Memorial Hall, Harvard University
Memorial Hall was constructed from 1871-78 to honor the Harvard alumni who fought for the Union in the Civil War. Funded completely by donations, it represented the largest gift to the university at that time. The architects were William Ware and Henry Van Brunt, who designed it in a striking High Victorian Gothic style. At first glance, it resembles a church, but it was never intended to be one, and incorporates a dining hall, memorial hall, and the Sanders Theater for classes and assemblies.
La Farge’s first essay in stained glass was a window intended for the new Memorial Hall, commissioned by the Class of 1844. He was recommended for the commission by his long-time friends, Ware and Van Brunt. The window was finished in June of 1875, but rejected by the class representatives due to the high cost. The subject was the representation of a medieval knight, based on an armored figure in the Castelfranco Madonna by Giorgione. It was designed by La Farge and executed by Donald MacDonald (1843-1900), a glazier with the Boston firm of William J. McPherson (1821-1900). Although the work was rejected, the McPherson firm exhibited it at the Philadelphia Centennial Exhibition without crediting La Farge as the designer. La Farge had not wanted to exhibit it as he considered it an incomplete effort, and “little more than a botch.” Both European and American critics saw the promise of a new direction for stained glass in this early work, however. The window is lost, demolished by La Farge who was dissatisfied with it, but there is a photograph of a sketch for it at the Boston Public Library.
Despite the frustration of the cancelled project for the Chevalier Bayard window, and the subsequent collapse of negotiations for two windows depicting Sir Philip Sydney and the ancient Greek statesman Epaminondas as memorials for the Class of 1857, La Farge accepted a commission from the class of 1860 for a Battle Window comprised of two lancets for Memorial Hall at Harvard University. The Battle Window was one of La Farge’s most important, if problematic, early commissions. He created the window in his New York studio in 1879, and one lancet was installed, but La Farge was dissatisfied with the effect and had it removed at his own expense. He remade the window with his new skills in opalescent glass, and it was installed in June of 1882. La Farge used a wide variety of materials for his windows; he reminisced that in the Battle Window he: “…used almost every variety of glass that could serve, and even metal, stones, such as amethysts, and the like, … streaked glass, the glass of several colors blended, and a glass wrinkled in to forms, as well as glass …blown in to forms. I also painted the glass very much and … so … this window is an epitome of all the varieties of glass that I have seen used before or since.” La Farge filled the two lancets with one unified composition, disregarding the terms of the commission which called for single figures in each lancet.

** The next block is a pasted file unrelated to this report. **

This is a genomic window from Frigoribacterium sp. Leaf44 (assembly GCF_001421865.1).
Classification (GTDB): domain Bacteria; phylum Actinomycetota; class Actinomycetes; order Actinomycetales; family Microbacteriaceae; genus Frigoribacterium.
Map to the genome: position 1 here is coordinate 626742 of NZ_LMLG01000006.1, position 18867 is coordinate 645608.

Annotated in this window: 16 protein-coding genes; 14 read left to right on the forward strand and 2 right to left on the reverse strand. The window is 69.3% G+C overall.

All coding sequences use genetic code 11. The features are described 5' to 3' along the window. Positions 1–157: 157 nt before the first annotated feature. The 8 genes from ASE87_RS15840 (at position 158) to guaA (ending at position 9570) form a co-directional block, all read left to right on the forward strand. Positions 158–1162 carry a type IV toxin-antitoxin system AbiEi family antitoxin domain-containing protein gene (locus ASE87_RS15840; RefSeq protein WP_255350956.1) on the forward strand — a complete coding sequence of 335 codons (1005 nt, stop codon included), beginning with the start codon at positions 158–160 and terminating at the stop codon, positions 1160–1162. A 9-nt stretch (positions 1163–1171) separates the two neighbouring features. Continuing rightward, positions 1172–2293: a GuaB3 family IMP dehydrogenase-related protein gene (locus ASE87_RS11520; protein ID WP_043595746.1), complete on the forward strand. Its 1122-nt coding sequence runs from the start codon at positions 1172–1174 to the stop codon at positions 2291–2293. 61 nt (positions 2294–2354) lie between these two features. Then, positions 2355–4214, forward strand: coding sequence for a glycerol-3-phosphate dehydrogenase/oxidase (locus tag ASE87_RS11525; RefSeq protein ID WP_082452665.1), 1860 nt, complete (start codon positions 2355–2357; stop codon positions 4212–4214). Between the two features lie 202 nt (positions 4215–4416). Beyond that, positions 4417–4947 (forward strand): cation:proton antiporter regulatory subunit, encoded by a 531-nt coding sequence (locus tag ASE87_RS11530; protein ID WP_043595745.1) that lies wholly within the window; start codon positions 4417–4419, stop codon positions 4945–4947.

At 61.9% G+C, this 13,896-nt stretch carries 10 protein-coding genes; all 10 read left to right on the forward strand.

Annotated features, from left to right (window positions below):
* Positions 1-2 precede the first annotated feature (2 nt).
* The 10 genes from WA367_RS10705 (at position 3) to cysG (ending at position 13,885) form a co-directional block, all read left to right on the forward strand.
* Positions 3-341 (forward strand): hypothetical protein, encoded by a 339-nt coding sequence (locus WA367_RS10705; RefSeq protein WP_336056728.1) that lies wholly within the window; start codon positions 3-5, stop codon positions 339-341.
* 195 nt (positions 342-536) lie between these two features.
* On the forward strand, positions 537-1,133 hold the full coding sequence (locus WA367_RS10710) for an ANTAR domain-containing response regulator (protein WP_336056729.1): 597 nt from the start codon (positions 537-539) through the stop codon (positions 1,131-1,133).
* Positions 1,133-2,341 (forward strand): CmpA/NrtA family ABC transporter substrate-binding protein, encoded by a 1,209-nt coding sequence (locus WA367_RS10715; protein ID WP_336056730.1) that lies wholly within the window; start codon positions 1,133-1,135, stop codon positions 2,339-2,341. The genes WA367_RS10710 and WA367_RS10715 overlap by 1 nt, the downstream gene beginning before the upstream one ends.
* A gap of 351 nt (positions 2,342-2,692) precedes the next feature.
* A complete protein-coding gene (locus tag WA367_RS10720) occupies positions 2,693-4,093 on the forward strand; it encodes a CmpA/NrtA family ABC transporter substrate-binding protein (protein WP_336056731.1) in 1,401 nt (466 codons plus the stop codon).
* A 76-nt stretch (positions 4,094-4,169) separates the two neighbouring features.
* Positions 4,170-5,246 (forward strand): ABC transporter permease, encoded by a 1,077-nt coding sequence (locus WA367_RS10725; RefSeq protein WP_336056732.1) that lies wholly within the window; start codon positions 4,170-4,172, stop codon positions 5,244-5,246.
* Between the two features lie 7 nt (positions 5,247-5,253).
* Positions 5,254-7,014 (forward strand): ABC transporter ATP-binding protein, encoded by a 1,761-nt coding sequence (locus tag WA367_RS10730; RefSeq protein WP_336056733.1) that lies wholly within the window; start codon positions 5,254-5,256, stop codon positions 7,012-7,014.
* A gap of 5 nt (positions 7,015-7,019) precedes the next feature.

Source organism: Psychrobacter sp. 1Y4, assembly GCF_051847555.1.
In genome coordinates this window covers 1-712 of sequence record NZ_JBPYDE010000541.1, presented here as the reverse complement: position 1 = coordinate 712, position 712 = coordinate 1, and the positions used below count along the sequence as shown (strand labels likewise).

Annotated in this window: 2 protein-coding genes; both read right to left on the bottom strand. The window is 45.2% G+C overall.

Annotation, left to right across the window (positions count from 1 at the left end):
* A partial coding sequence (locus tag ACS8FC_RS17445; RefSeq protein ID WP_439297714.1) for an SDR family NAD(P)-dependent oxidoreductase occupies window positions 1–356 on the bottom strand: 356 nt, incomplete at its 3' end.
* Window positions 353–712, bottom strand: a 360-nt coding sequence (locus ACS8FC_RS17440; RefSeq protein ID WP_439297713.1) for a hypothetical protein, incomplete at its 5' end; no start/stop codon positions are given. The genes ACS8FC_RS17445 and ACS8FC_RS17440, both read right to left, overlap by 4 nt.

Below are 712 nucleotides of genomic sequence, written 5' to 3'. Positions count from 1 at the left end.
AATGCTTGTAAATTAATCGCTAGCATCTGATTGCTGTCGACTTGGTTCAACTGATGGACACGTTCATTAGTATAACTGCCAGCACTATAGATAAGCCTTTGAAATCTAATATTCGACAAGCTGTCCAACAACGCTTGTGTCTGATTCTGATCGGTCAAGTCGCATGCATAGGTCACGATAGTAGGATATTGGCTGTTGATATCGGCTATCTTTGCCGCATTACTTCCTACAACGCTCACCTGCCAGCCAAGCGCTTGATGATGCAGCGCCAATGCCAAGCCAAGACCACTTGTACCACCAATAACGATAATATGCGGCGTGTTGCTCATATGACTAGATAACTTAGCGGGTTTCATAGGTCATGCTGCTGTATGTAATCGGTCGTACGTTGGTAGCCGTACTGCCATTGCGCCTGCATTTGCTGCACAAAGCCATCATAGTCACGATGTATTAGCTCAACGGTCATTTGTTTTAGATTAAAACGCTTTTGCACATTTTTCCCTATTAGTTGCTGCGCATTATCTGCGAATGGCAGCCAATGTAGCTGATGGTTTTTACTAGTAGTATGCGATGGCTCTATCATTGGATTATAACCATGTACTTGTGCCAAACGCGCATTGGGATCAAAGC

The class of 1880 commissioned a window depicting Virgil and Homer; it was installed in 1883. A window depicting Cornelia, Mother of the Gracchi was planned as early as 1875, but not installed until 1891. The subject honors Cornelia, the widow of a Roman general, who responded to a wealthy matron who was boasting of her jewels by pointing to her children, saying “These are my jewels.” The last window installed in Memorial Hall is Athena Tying a Mourning Fillet, a memorial to Cornelius Conway Felton, a former professor of Greek and President of Harvard. It was commissioned in 1898, and installed in 1904.
Memorial Hall contains over one hundred stained glass windows by many well-known artists. These four works by John La Farge are among the most notable, and trace his career from beginning to end.
 Julie L. Sloan and James L . Yarnall, “John La Farge and the Stained-Glass Windows in Memorial Hall at Harvard University,” Antiques, 141 (April, 1992): 644.
 Julie L. Sloan and James L. Yarnall, “Art of an Opaline Mind: The Stained Glass of John La Farge,” American Art Journal, 24 (No. 1/2, 1992): 36, n. 14.
 John La Farge, The American Art of Glass, to be read in connection with Mr. Louis C . Tiffany's paper in the July number of the 'Forum,' 1893 (New York, 1893):13.
 Matthew P. Bowman, “John La Farge’s Stained Glass Windows at the Thomas Crane Memorial Library: Old Philosopher, Alpha, and Omega,” unpublished MA thesis (University of Connecticut, 2014): 21.
 Julie L. Sloan, “The Restoration of Stained-Glass Windows at Memorial Hall, Harvard University: A Case Study,” APT Bulletin, 26, (No. 2/3, 1995): 62-67.
 Sloan and Yarnall, “John La Farge and the Stained-Glass Windows in Memorial Hall at Harvard University,” 647.
 John La Farge, “Reply to Mr. Bing of Paris,” unpublished manuscript, January, 1894, 9. Quoted in Sloan and Yarnall, “Art of an Opaline Mind: The Stained Glass of John La Farge,” 13.
 Sloan and Yarnall, “John La Farge and the Stained-Glass Windows in Memorial Hall at Harvard University,” 648.